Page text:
From the beginning, once Gentiles chose to follow the God of Israel, they became Israelites and members of the covenant, which included obedience to His instructions. There was never a law for the native and a separate one for the foreigner.
“There shall be one law for the native and for the stranger who sojourns among you.” (Exodus 12:49)
“You shall have the same rule for the sojourner and for the native, for I am the LORD your God.” (Leviticus 24:22)
“And if a stranger sojourns among you and would keep the Passover to the LORD, according to the statute of the Passover and according to its rule, so shall he do. You shall have one statue, both for the sojourner and for the native.” (Numbers 9:14)
“For the assembly, there shall be one statute for you and for the stranger who sojourns with you, a statute forever throughout your generations. You and the sojourner shall be alike before the LORD. One law and one rule shall be for you and for the stranger who sojourns with you.” (Numbers 15:15)
But what about Acts 15? Didn’t the Jerusalem council unequivocally decide that Gentiles weren’t constrained to follow the law of Moses?
Well, that’s a whole other post in itself, but because understanding this is so critical, we’ll do a quick recap of it now.
Some believing Jews argued that Gentiles couldn’t be saved unless they first kept the law of Moses, including circumcision. But Peter, Barnabas, and Paul recounted the miracles done among the Gentiles and argued that God had seen their believing hearts and had already granted them salvation because of their faith.
Not even the Jews were required to walk obediently in order to earn salvation. God had redeemed and freed His people before He instructed them in how they should walk. Requiring obedience in order to earn salvation is a yoke no one has ever been able (or even asked) to bear.
The problem was that the newly saved Gentiles engaged in a highly idolatrous lifestyle. In order for these new converts to rightly worship God, they needed to first be willing to abandon their idolatrous activities of temple prostitution, strangling idol offerings, drinking blood of offerings, etc. The first things on God’s Top 10 list deal with worship of God alone, so it’s no wonder why the first commandments given to the new converts were ones to prove their single-heartedness towards the only true God.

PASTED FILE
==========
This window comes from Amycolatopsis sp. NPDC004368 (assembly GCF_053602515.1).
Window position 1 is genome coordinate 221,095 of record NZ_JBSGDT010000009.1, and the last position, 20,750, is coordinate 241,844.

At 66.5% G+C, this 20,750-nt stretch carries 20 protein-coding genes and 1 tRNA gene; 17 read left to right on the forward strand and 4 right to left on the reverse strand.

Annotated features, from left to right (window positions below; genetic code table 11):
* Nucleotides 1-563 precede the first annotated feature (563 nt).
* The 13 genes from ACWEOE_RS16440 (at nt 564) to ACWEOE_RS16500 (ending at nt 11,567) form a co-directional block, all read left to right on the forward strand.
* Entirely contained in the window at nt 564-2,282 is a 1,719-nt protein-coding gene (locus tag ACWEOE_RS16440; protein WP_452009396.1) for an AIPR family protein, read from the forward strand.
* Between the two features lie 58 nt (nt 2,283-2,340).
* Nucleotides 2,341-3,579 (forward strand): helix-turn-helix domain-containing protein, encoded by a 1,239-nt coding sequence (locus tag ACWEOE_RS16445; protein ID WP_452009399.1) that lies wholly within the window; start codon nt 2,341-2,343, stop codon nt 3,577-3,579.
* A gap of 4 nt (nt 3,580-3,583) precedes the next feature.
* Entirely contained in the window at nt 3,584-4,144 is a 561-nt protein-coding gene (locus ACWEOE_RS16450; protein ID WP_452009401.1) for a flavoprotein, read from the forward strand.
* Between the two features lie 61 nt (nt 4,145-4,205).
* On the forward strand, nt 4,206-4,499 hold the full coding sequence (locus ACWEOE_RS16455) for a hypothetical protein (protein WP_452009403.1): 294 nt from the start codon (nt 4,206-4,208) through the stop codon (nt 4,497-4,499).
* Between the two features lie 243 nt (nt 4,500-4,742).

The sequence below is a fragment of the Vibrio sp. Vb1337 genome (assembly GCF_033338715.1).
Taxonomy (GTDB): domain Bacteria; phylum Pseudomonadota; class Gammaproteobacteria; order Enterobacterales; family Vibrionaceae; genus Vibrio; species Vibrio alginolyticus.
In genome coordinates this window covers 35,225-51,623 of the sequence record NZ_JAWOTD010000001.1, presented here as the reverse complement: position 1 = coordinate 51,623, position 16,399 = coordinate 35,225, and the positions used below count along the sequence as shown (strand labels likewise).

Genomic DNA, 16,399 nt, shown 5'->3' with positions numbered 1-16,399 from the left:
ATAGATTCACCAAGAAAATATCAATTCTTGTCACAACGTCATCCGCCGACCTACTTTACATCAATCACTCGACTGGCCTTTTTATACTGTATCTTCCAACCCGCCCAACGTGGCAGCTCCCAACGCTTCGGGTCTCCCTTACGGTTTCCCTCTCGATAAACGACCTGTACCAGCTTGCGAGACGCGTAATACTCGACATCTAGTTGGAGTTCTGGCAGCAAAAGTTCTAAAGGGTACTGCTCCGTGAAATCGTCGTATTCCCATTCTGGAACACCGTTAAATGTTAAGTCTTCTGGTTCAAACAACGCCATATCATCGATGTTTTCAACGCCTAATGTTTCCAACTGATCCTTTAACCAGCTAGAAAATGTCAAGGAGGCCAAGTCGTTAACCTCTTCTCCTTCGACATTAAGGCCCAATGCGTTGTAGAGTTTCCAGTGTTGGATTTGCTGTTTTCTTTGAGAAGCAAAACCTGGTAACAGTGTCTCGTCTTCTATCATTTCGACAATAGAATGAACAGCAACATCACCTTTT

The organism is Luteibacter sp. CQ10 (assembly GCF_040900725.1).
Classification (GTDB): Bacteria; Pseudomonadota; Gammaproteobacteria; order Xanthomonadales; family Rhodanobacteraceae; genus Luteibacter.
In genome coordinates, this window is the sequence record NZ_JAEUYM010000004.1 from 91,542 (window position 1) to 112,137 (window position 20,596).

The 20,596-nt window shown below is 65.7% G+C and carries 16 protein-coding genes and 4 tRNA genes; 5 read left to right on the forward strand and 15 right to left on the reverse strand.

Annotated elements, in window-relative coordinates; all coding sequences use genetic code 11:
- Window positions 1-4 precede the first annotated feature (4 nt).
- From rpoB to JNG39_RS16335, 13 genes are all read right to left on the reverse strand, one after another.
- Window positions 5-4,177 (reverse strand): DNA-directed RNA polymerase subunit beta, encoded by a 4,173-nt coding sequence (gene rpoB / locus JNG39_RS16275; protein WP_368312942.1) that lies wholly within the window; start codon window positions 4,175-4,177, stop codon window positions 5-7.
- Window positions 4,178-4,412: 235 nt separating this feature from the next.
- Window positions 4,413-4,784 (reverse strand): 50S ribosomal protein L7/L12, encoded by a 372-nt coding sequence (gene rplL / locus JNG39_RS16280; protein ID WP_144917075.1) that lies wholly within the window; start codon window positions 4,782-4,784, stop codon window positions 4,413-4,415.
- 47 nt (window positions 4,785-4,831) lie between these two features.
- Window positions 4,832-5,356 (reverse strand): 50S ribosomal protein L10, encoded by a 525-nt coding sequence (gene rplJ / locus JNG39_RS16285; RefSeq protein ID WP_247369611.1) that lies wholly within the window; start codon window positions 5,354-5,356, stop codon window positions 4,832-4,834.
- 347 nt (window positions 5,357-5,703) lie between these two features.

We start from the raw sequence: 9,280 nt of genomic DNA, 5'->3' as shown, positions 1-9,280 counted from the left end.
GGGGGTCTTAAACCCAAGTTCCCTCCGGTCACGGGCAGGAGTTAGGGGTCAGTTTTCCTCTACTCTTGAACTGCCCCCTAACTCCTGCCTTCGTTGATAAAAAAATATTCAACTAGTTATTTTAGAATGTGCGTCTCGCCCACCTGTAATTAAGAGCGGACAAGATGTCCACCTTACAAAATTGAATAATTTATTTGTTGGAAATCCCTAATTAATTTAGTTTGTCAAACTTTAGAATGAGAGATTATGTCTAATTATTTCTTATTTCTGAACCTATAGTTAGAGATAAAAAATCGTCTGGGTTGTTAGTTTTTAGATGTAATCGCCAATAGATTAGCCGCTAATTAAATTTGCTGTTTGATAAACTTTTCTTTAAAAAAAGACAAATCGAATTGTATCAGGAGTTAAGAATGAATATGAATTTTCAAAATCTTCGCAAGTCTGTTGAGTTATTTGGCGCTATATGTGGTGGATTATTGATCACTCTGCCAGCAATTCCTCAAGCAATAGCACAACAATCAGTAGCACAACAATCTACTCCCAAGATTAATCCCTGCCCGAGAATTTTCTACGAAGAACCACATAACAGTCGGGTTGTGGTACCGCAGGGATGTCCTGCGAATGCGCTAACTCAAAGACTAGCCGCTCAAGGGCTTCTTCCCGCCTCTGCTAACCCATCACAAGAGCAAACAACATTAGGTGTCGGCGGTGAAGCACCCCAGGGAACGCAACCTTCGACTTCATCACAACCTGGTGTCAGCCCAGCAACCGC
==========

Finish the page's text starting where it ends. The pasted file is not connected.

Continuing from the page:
In fact, instead of the law being done away for former Gentiles, they are actually being pointed right to it! This list of first commandments for the new converts is a perfect summary of the commandments given in Leviticus 17-18. They are even listed in the same order!
No one expected this list to be all the former Gentiles ever did in obedience to God. Their obedience was expected to continue to grow. Verse 21 contains an enlightening glimpse into the head of James who was making the recommendation:
“For from ancient generations Moses has had in every city those who proclaim him, for he is read every Sabbath in the synagogues.” (Acts 15:21)
The new converts would come to the synagogues every Sabbath and would hear the law being read, as written down by Moses. The assumption seems to be that as they heard it, they would be conformed to it. This group of people didn’t grow up under the instruction of the Lord. They would need time to “grow” up into it just as the Jewish children did.
So it seems more Biblically accurate to see Paul as a misunderstood, God-fearing, Torah-observant man who believed that salvation was a matter of faith and that obedience to the law was a result of that faith. When so many others believed that obedience to the law must precede salvation, we can see why Paul’s message was controversial and misunderstood.
4. Paul was difficult to understand in his own day; he’s much more difficult to understand now.
Because thousands of years, at least one language, and an entire cultural chasm separate us from the original Biblical text, we have to work diligently to be sure that we properly understand the original words and meaning. The writings of Paul have been particularly susceptible to misinterpretation because of this distance of time, language, and culture.
Peter warned people in his own day, who spoke the same language and lived in the same culture to handle Paul’s writings carefully lest they be “carried away with the error of lawless people.” (2 Peter 3:15-17) If they ran the risk of misunderstanding Paul, how much more do we?
With that foundation laid, we’ll turn to some of Paul’s words in the next post.
For those interested in more on Paul, here is a great article that addresses the thoughts some modern scholars have on Paul.